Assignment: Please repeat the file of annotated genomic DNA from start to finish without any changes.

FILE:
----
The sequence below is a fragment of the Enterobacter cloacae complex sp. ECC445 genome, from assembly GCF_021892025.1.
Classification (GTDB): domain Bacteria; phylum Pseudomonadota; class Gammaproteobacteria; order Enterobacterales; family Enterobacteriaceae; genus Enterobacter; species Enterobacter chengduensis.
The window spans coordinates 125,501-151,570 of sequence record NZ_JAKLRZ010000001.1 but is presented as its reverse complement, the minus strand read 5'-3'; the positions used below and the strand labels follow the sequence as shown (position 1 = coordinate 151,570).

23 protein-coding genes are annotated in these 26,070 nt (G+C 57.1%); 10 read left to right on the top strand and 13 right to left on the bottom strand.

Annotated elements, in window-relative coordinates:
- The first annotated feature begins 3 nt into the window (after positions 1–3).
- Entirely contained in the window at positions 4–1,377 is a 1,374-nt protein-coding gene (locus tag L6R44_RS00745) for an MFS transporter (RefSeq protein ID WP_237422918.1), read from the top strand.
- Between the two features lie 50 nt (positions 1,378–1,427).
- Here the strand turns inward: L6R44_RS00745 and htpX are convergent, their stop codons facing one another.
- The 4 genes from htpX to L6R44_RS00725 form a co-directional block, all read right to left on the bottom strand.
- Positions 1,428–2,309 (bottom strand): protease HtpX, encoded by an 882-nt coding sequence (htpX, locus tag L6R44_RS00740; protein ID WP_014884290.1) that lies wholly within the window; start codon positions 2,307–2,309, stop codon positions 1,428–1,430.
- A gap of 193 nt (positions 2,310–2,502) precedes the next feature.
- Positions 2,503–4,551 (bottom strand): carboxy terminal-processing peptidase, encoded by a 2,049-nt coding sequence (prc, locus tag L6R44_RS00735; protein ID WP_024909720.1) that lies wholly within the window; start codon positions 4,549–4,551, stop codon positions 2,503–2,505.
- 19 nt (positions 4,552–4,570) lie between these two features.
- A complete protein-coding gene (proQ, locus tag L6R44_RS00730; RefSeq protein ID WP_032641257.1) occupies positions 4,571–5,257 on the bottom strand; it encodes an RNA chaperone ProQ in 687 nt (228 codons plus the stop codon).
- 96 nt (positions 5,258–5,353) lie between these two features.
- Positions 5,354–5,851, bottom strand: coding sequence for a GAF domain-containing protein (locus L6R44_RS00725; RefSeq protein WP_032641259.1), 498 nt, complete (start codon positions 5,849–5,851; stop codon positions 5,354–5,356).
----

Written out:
The sequence below is a fragment of the Enterobacter cloacae complex sp. ECC445 genome, from assembly GCF_021892025.1.
Classification (GTDB): domain Bacteria; phylum Pseudomonadota; class Gammaproteobacteria; order Enterobacterales; family Enterobacteriaceae; genus Enterobacter; species Enterobacter chengduensis.
The window spans coordinates 125,501-151,570 of sequence record NZ_JAKLRZ010000001.1 but is presented as its reverse complement, the minus strand read 5'-3'; the positions used below and the strand labels follow the sequence as shown (position 1 = coordinate 151,570).

23 protein-coding genes are annotated in these 26,070 nt (G+C 57.1%); 10 read left to right on the top strand and 13 right to left on the bottom strand.

Annotated elements, in window-relative coordinates:
- The first annotated feature begins 3 nt into the window (after positions 1–3).
- Entirely contained in the window at positions 4–1,377 is a 1,374-nt protein-coding gene (locus tag L6R44_RS00745) for an MFS transporter (RefSeq protein ID WP_237422918.1), read from the top strand.
- Between the two features lie 50 nt (positions 1,378–1,427).
- Here the strand turns inward: L6R44_RS00745 and htpX are convergent, their stop codons facing one another.
- The 4 genes from htpX to L6R44_RS00725 form a co-directional block, all read right to left on the bottom strand.
- Positions 1,428–2,309 (bottom strand): protease HtpX, encoded by an 882-nt coding sequence (htpX, locus tag L6R44_RS00740; protein ID WP_014884290.1) that lies wholly within the window; start codon positions 2,307–2,309, stop codon positions 1,428–1,430.
- A gap of 193 nt (positions 2,310–2,502) precedes the next feature.
- Positions 2,503–4,551 (bottom strand): carboxy terminal-processing peptidase, encoded by a 2,049-nt coding sequence (prc, locus tag L6R44_RS00735; protein ID WP_024909720.1) that lies wholly within the window; start codon positions 4,549–4,551, stop codon positions 2,503–2,505.
- 19 nt (positions 4,552–4,570) lie between these two features.
- A complete protein-coding gene (proQ, locus tag L6R44_RS00730; RefSeq protein ID WP_032641257.1) occupies positions 4,571–5,257 on the bottom strand; it encodes an RNA chaperone ProQ in 687 nt (228 codons plus the stop codon).
- 96 nt (positions 5,258–5,353) lie between these two features.
- Positions 5,354–5,851, bottom strand: coding sequence for a GAF domain-containing protein (locus L6R44_RS00725; RefSeq protein WP_032641259.1), 498 nt, complete (start codon positions 5,849–5,851; stop codon positions 5,354–5,356).